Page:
The Alliance has been conducting research on tropical forages since 1967 and has reached several milestones, constantly innovating to develop viable research-based solutions to the challenges faced by farmers globally. Below we look at the timeline of the research on tropical forages at the Alliance.
In 1967, along with the foundation of the International Center for Tropical Agriculture, the designated team for forage research at the Alliance led by Loy Crowder, proposed the ‘Pasture-Livestock Research and Training Program.'
In 1977, the germplasm collection had around 3,000 accessions of forages. In 1979, it changed its name to the Tropical Pastures program, while other livestock research in animal health was phased out.
In 1988, breeding work focused on interspecific Urochloa (syn Brachiaria) grasses, that is U. brizantha × U. decumbens × U. ruziziensis.
In 1991, the program's work emphasized the characterization, evaluation, and selection of suitable grass and legume species and cultivars for the acid soils of the savannas. In addition to the work in Latin America, the program started research efforts in Southeast Asia.
In 1992, the program changed its name to the Tropical Forages Program.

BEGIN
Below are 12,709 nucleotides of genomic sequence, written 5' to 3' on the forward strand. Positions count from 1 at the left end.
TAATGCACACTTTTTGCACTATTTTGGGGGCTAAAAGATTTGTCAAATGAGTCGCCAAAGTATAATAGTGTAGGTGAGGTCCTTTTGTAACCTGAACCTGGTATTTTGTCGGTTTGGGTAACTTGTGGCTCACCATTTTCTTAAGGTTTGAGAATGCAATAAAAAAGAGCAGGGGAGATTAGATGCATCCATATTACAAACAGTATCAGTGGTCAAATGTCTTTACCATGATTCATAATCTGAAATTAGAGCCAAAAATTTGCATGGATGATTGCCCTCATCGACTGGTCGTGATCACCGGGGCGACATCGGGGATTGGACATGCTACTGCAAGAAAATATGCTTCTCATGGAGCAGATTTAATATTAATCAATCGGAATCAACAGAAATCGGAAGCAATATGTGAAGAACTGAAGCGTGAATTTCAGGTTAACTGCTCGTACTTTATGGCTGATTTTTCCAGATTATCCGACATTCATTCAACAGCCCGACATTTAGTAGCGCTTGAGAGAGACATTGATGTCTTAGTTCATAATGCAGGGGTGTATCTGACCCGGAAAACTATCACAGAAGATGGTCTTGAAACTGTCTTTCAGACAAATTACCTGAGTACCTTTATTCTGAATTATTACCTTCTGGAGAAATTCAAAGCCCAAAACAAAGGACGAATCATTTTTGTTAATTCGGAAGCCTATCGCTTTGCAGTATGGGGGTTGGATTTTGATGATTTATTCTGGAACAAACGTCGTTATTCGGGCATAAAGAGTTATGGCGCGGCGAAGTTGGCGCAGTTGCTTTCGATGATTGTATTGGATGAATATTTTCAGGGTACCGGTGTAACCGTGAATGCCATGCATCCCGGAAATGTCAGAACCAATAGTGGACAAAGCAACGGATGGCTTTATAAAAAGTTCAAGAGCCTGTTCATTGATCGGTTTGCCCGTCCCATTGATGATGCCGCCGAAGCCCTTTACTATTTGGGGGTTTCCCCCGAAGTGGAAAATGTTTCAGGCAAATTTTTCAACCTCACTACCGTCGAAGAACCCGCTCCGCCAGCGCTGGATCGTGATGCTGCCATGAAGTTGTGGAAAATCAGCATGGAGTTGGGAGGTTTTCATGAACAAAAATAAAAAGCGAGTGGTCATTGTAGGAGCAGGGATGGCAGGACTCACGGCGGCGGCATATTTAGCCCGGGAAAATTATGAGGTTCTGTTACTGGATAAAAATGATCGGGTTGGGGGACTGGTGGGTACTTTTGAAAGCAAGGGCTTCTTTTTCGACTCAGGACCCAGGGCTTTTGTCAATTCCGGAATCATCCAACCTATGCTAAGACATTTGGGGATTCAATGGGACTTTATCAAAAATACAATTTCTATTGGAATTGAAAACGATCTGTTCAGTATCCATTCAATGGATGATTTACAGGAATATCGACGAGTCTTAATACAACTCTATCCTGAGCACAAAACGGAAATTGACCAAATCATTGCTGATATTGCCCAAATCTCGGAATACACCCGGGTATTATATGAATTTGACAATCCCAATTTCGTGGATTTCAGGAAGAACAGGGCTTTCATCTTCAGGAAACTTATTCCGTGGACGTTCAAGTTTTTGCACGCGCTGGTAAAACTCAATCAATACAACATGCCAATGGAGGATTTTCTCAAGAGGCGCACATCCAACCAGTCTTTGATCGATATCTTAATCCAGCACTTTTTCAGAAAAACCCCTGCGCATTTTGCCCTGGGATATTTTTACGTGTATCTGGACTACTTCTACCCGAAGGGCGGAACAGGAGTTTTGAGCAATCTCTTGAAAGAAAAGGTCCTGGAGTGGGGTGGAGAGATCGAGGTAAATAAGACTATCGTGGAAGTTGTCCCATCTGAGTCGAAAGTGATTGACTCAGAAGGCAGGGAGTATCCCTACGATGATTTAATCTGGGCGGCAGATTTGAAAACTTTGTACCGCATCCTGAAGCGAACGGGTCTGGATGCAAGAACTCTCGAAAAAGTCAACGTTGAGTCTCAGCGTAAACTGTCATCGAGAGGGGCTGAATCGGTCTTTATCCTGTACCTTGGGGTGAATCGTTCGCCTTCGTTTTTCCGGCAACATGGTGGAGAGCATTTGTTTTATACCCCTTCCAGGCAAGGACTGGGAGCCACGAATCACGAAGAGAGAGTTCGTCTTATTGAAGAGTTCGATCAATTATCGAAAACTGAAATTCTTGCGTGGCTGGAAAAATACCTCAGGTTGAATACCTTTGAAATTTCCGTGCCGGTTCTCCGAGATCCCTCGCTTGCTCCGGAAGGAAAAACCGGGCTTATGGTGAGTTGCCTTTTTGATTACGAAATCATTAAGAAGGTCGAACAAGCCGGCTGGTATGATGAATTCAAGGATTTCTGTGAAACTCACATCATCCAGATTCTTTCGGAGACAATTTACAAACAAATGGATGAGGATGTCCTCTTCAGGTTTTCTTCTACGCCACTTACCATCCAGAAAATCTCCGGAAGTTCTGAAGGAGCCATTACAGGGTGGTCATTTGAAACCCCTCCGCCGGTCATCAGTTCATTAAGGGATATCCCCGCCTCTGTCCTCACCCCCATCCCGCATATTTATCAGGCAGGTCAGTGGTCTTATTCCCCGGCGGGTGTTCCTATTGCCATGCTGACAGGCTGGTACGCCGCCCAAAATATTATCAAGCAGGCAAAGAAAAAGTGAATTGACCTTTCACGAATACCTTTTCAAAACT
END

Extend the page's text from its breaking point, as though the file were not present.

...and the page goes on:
Since the late 1990's/ early 2000's the program maintains a highly efficient relation with the private sector for research and dissemination of tropical. The recent contract with Papalotla was signed in 2018 for a duration of 20 years. Currently more than 1.2 million hectares are planted to hybrids emerging from the Alliances breeding program.
The information generated by the Tropical Forages Program became the basis of the database and software Tropical Forages: an interactive selection tool released in 2005.
Capitalizing on work emphasized since 2007, in 2011, CIAT's eco-efficiency strategy provided an opportunity for the forages program to strengthen the link between tropical forages and global environmental services, focusing on the reduction of greenhouse emissions through for example, 193 TAC of the CGIAR. 1985. op. cit. 194 Ibid. biological nitrification inhibition, and reduction of methane emissions
The breeding programs have been expanded to include intraspecific U. humidicola and Megathyrsus maximus
Although the CIAT program maintained attention to productivity and plot level sustainability issues, it increasingly turned its attention to landscape issues such as restoration of degraded lands and global environmental issues of reduced greenhouse cases, reversing resource degradation and conservation of biodiversity. These were encapsulated in its LivestockPlus approach launched in 2015.
Most recently tropical forages were demonstrated to be key in achieving carbon negative livestock production. Thus becoming a critical factor regenerative agriculture, agroecology and nature positive systems, capitalizing on the critical functions of forages in circular systems and challenging the widespread communication that livestock production is per definition damaging to the environment. Increasing emphasis is put on wider scaling of forages and addressing equity.